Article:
Sen. Susan Collins’ defense of Supreme Court Justice Brett Kavanaugh’s vote in Gee v. June Medical Services clearly shows she has absolutely no knowledge about the difference in Supreme Court decisions based on “facial challenge” versus an “as-applied challenge,” or she is trying to give cover for her vote to confirm Kavanaugh.

Kavanaugh’s dissent argued that the plaintiff must bring an “as-applied” complaint or motion for a preliminary injunction after the law went into effect. That would be a complete shift in the precedent set by Whole Women’s Health v. Hellerstedt. In constitutional law, in a “facial challenge,” the plaintiff alleges that the legislation is always unconstitutional, and therefore void. An “as-applied challenge” alleges that a particular application of a statute is unconstitutional.

Simply put, this would cause any plaintiff to file on a case-by-case basis and in effect allows the law to stand as written to be considered constitutional. Only in an individual application could a legal challenged be raised. That is a clear means and pathway to overturning any all precedents.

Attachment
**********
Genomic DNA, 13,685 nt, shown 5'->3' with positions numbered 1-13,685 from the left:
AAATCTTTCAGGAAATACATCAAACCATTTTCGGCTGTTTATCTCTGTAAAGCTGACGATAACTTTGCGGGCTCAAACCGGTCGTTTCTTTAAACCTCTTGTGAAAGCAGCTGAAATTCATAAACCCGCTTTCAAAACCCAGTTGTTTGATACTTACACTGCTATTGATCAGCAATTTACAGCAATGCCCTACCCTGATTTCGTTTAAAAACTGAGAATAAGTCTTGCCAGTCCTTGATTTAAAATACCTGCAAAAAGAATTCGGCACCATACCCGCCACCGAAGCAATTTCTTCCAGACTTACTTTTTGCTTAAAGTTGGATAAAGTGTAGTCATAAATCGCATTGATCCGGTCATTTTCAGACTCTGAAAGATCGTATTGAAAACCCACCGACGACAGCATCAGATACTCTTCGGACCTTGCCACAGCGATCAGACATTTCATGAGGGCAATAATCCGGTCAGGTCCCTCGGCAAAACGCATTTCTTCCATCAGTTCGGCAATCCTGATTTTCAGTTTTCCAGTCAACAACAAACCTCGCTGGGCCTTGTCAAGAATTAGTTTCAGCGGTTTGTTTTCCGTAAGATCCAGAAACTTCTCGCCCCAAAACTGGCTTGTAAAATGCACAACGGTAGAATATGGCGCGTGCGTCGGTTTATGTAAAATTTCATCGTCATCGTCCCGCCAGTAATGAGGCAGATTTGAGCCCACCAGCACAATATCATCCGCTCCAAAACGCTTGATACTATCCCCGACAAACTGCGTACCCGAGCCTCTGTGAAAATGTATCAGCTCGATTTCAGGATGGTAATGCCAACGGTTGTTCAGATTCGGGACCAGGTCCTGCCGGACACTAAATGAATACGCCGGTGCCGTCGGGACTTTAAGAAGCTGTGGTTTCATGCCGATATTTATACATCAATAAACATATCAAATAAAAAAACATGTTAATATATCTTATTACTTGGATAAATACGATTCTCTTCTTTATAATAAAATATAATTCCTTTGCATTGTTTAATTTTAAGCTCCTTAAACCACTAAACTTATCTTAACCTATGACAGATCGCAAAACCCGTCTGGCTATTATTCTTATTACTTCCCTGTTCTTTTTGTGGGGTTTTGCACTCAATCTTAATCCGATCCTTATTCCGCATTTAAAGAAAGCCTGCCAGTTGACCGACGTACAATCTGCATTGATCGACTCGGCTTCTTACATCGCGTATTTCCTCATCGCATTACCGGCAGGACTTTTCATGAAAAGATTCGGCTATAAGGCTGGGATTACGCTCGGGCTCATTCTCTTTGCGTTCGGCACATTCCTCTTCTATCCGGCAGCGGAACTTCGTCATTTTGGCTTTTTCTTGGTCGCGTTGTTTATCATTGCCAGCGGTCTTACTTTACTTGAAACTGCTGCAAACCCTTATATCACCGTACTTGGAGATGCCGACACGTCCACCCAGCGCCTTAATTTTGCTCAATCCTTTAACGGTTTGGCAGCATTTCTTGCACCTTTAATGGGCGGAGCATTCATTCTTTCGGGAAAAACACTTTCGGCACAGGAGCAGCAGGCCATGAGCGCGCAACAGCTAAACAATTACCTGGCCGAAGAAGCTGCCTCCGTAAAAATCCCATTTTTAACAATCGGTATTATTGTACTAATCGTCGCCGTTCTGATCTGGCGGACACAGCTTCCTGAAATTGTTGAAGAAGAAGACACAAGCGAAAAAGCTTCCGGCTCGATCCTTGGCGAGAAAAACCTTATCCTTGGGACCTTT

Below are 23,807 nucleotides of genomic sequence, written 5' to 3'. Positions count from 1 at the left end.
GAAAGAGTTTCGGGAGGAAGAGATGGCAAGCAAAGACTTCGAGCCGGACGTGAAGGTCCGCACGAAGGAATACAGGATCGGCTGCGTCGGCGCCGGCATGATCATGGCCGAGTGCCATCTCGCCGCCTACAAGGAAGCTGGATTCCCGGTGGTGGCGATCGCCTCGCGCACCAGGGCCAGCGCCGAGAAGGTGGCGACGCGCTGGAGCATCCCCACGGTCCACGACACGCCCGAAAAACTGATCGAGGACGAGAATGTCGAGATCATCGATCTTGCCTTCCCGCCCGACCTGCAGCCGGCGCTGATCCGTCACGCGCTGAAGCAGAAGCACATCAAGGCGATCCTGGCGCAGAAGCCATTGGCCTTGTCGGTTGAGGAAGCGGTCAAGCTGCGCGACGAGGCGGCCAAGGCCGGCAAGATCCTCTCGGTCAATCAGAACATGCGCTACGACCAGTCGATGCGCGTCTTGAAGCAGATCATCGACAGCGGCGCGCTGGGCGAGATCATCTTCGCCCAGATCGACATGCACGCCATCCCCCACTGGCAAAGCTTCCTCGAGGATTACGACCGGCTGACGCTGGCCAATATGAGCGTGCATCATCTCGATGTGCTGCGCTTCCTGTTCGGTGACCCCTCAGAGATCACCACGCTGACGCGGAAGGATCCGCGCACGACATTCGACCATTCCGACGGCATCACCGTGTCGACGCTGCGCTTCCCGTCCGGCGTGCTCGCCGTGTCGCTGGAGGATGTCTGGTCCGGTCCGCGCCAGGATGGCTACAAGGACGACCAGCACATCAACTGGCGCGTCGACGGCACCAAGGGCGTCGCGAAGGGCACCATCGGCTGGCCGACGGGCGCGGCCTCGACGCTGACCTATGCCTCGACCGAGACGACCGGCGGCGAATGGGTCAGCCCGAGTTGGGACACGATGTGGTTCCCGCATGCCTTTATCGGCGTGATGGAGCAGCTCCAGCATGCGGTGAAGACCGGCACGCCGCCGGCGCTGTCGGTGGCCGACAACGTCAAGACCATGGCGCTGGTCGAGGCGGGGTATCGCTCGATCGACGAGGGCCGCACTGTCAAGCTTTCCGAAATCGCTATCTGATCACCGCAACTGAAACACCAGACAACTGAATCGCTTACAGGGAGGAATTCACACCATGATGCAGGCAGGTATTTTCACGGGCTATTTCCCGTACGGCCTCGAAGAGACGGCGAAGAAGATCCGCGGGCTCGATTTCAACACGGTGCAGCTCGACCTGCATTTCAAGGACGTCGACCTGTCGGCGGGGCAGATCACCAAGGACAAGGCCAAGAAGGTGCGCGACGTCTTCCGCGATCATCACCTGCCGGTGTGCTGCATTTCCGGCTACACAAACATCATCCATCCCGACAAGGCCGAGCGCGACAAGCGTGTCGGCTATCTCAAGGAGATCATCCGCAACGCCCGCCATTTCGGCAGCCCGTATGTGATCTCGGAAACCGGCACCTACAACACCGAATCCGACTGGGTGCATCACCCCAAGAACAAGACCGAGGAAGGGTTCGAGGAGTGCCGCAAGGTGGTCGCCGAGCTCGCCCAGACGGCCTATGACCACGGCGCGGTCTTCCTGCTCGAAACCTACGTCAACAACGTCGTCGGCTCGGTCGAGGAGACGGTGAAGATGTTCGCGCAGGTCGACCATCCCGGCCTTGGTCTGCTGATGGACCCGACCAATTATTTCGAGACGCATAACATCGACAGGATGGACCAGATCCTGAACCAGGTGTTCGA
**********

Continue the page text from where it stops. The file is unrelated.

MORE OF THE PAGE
When our Supreme Court is going to overrule any precedent, it does so on the basis of full briefing, arguments, and months of deliberation — which never occurred in Gee v. June Medical Services. This does not come close to what Collins claims is a “very careful dissent.” In fact, it flies in the face of the case Collins made in defense of her support Kavanaugh, as his dissent is not in support of “settled law” and “precedent.”


Michael Grove


Only subscribers are eligible to post comments. Please subscribe or login first for digital access. Here’s why.

Use the form below to reset your password. When you've submitted your account email, we will send an email with a reset code.

filed under: